Yet it is precisely the amount of detail that Kurosawa inserts into the frame and the narrative that moves the film so fluidly. Kurosawa neither burdens us with such plot that we lose interest, but he also inserts enough to give the audience, even the characters, an emotional stake in the proceedings. To save time, the director avoids redundancy in the dialogue where his ever-immaculate imagery tells the story, relying on Japanese knowledge of tradition to advance the whole of the first act, knowing damn well his film would play in art houses around the word. The peasants head to a local village to find samurai to recruit, but they have no luck initially. Then, they spot a crowd gathering with hushed awe around an aged ronin, Kambei (Takashi Shimura), who cuts off his topknot and shaves his head to pose as a monk in order to save an abducted child. To lose one's topknot was a grave dishonor, inferring punishment and humiliation. This samurai cuts his hair in plain view of the villagers, who stare at him as if he were possessed. Who could do such a thing? Even for Western audiences utterly unaware of the significance of Kambei's actions, the mise-en-scène and angling of the actors' faces communicates their awe until it becomes ours. To have a character speak of the moment would kill its power, halt the film, but as it is this extraneous bit of information involves the audience more deeply even as it displays several layers of Kambei's personality without him speaking a single word. We see his capacity and cunning as a strategist, as well as a dismissive sense of the honor codes that bind samurai who can no longer even feed themselves. The peasants follow him reverently after the incident to recruit him, but two other samurai tag along as well, and Kambei tries to send them away because he can not even afford to care for himself, much less take an apprentice.
Kambei cannot keep them at bay, however. Kikuchiyo hangs around like an unpopular kid circling the cool table, while young, inexperienced Katsushiro is so reverent there's no hope of getting rid of him. Kambei finds four more warriors for the villagers, silently testing their abilities by having Katsushiro lunge at them unexpectedly. All true samurai will be prepared and move to parry the blow. The way each ronin responds says something about them: the first warrior enters, successfully blocks, but leaves in a combination of personal offense and unwillingness to help farmers. Another, Gorobei, realizes the game simply by looking at the shadow the young samurai casts before he enters. Later, Kambei makes him second-in-command. (Of course, when Kikuchiyo lumbers in to join, he gets smacked square on the head with a log as the others sob with laughter.)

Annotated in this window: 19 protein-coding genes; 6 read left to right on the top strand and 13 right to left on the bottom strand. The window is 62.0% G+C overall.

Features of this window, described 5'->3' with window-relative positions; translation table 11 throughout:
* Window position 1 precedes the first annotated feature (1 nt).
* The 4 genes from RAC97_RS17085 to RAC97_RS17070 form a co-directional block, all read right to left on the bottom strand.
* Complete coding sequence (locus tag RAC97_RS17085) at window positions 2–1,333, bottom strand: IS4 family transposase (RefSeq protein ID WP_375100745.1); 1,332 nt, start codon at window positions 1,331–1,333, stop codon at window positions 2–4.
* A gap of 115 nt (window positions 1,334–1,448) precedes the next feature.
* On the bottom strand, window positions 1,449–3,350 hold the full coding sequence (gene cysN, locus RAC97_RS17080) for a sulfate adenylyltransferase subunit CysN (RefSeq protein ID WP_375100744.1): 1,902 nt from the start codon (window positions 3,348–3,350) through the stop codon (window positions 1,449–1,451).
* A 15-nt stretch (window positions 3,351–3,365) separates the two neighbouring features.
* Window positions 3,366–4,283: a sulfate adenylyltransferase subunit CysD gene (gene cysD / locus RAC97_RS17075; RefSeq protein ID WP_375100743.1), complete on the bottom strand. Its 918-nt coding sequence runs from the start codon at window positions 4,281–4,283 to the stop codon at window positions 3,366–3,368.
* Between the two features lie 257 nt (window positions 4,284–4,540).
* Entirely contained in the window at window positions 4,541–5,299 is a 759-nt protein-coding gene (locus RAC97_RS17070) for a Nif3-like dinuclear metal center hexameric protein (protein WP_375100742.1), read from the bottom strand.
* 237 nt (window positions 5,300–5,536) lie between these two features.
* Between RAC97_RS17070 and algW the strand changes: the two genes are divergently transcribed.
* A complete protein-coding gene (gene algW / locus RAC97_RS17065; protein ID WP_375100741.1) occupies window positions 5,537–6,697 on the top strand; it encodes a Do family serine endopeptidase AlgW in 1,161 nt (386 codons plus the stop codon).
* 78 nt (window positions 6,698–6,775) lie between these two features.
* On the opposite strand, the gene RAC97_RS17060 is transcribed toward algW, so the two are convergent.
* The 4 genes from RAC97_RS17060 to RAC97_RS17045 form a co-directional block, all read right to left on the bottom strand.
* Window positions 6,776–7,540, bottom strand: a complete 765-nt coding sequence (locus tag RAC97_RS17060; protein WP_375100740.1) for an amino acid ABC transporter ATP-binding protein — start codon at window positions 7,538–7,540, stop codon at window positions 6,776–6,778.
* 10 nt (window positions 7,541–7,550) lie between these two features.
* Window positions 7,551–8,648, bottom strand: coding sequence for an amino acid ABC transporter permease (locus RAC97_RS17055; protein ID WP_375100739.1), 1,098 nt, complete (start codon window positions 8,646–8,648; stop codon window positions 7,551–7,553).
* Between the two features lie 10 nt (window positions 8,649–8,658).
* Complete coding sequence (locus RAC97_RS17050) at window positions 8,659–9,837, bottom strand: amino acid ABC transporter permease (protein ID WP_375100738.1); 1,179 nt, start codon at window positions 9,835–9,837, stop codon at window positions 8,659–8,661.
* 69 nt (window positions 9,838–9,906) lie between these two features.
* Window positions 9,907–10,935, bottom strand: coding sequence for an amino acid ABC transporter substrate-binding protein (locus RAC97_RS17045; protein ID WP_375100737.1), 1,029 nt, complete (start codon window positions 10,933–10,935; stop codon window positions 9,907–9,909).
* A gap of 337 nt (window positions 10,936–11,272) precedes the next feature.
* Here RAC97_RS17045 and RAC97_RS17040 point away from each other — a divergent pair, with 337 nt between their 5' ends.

At last assembled, the samurai arrive at the hamlet they are to protect, only to be met with aforementioned disdain and fear. The only samurai farmers have ever dealt with have been as rapacious and thieving as the bandits who ransack them each season -- and at least the bandits work out an arrangement rather than simply tearing the place apart. For their part, the samurai are furious when they discover old battle gear and swords taken from ronin the farmers killed. And just as Kikuchiyo dissolved the farmers' tension upon the samurais' arrival, so too does he cow the pride of the ronin. "Who turned them into such monsters?" he screams. "You did. In war, you burn their village, trample their fields, steal their food, work them like slaves, rape their women and kill any who resist. What do you expect them to do, anyway?"